ICOMOS and the International Union for the Conservation of Nature (IUCN) experts provide evaluations of nominated sites to the World Heritage Committee and give feedback to the working groups behind the nominations on the conservation and management of the sites.

“This year, two [Silk Road] corridors were submitted to the World Heritage Centre,” Peshkov said. “One is China-Kazakhstan-Kyrgyzstan, the other is Tajikistan-Uzbekistan. The process of evaluation takes some time.”

The project first began in 2007, when China, Kazakhstan, Kyrgyzstan, Tajikistan, Uzbekistan and Turkmenistan signed a concept paper addressing the World Heritage application. Since then, the project has identified 50 potential Silk Road heritage corridors. The two currently nominated were top priority. There are now 12 countries involved in the project: Afghanistan, China, India, Iran, Japan, Kazakhstan, Kyrgyzstan, South Korea, Nepal and Turkmenistan. The Silk Road was an overland network of trade routes connecting east Asia and Europe that flourished between the 2nd and 17th centuries.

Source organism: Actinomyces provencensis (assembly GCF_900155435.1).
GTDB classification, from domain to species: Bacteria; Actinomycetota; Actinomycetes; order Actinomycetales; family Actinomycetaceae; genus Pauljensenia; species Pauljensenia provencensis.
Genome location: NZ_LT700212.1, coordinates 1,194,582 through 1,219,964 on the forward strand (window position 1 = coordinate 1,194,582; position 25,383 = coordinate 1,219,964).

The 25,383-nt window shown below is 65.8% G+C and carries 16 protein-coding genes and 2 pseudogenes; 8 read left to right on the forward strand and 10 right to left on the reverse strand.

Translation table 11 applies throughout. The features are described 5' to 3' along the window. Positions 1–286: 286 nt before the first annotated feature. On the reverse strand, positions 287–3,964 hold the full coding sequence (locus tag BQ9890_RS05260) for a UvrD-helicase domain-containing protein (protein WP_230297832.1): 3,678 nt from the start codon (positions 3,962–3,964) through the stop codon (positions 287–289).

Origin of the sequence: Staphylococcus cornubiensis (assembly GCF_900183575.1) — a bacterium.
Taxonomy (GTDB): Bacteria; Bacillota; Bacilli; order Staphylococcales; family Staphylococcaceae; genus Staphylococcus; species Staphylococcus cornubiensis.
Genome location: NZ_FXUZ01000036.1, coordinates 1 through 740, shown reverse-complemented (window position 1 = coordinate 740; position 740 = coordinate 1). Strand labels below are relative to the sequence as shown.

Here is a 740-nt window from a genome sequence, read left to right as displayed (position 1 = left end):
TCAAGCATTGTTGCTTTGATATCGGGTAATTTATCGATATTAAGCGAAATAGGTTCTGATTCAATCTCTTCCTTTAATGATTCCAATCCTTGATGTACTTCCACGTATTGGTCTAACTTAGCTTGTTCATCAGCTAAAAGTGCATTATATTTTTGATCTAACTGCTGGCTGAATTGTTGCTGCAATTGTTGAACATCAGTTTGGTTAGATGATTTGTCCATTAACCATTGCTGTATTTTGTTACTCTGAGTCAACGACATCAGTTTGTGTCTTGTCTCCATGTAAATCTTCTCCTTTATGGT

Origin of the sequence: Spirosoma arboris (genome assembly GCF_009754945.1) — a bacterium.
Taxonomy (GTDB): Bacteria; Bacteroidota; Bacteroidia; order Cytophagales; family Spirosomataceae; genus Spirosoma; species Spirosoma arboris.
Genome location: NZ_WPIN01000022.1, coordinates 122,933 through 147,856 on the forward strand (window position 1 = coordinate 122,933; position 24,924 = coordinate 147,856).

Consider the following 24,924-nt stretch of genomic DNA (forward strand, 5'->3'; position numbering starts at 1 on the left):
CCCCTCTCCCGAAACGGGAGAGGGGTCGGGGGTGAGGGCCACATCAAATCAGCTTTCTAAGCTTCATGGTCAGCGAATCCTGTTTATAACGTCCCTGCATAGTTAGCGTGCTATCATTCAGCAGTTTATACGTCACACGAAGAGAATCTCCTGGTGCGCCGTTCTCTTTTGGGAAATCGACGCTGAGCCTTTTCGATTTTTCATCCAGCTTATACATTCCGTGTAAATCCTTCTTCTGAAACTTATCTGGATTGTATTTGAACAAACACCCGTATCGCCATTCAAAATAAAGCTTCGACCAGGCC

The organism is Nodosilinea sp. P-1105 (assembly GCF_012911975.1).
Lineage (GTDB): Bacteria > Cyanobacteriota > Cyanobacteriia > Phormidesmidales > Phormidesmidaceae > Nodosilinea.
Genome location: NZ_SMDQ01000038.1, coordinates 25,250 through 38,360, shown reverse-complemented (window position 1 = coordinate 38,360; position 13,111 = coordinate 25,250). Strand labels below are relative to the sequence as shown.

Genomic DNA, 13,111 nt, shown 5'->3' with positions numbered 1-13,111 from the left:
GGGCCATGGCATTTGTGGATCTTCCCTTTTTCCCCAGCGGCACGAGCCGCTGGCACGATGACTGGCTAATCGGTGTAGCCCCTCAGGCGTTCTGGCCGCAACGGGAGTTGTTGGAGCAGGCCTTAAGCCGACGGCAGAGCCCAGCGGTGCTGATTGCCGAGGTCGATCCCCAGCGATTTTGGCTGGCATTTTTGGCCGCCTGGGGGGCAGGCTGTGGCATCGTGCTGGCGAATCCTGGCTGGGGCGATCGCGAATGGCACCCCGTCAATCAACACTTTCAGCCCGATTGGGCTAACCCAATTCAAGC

Events are underway to promote the bid. In August, a group of 20 cyclists from Kazakhstan, Kyrgyzstan and Uzbekistan rode from Xi’an, Shaanxi province to Masanchi in Kazakhstan, passing through Silk Road heritage sites. Next will be the Silk Roads Heritage Corridors Tourism Strategy Workshop for China and Central Asia, to be held on Oct. 7-8 in Almaty. This meeting is organised by UNESCO, Kazakhstan’s Ministry of Industry and New Technologies and the UN World Tourism Organisation (UNWTO).